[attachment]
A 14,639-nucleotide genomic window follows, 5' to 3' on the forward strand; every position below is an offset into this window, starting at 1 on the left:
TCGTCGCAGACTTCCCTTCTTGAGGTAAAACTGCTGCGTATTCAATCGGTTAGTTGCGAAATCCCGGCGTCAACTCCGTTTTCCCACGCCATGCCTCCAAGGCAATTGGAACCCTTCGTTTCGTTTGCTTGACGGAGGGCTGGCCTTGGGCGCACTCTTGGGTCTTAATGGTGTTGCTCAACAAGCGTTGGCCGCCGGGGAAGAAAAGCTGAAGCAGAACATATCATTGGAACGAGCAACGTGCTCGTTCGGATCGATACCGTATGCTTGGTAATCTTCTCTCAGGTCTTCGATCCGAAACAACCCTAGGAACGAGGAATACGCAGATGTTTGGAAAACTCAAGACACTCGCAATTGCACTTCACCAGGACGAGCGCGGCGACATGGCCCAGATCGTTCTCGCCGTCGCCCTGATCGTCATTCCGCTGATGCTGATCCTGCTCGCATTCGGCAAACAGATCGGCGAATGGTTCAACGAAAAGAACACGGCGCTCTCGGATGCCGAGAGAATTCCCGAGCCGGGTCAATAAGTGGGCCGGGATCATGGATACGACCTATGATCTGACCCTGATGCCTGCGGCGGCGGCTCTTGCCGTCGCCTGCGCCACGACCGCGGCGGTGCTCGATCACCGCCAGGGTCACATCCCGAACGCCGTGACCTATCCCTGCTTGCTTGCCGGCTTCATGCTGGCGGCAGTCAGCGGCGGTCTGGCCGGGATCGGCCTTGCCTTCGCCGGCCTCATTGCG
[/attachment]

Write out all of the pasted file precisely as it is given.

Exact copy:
A 14,639-nucleotide genomic window follows, 5' to 3' on the forward strand; every position below is an offset into this window, starting at 1 on the left:
TCGTCGCAGACTTCCCTTCTTGAGGTAAAACTGCTGCGTATTCAATCGGTTAGTTGCGAAATCCCGGCGTCAACTCCGTTTTCCCACGCCATGCCTCCAAGGCAATTGGAACCCTTCGTTTCGTTTGCTTGACGGAGGGCTGGCCTTGGGCGCACTCTTGGGTCTTAATGGTGTTGCTCAACAAGCGTTGGCCGCCGGGGAAGAAAAGCTGAAGCAGAACATATCATTGGAACGAGCAACGTGCTCGTTCGGATCGATACCGTATGCTTGGTAATCTTCTCTCAGGTCTTCGATCCGAAACAACCCTAGGAACGAGGAATACGCAGATGTTTGGAAAACTCAAGACACTCGCAATTGCACTTCACCAGGACGAGCGCGGCGACATGGCCCAGATCGTTCTCGCCGTCGCCCTGATCGTCATTCCGCTGATGCTGATCCTGCTCGCATTCGGCAAACAGATCGGCGAATGGTTCAACGAAAAGAACACGGCGCTCTCGGATGCCGAGAGAATTCCCGAGCCGGGTCAATAAGTGGGCCGGGATCATGGATACGACCTATGATCTGACCCTGATGCCTGCGGCGGCGGCTCTTGCCGTCGCCTGCGCCACGACCGCGGCGGTGCTCGATCACCGCCAGGGTCACATCCCGAACGCCGTGACCTATCCCTGCTTGCTTGCCGGCTTCATGCTGGCGGCAGTCAGCGGCGGTCTGGCCGGGATCGGCCTTGCCTTCGCCGGCCTCATTGCG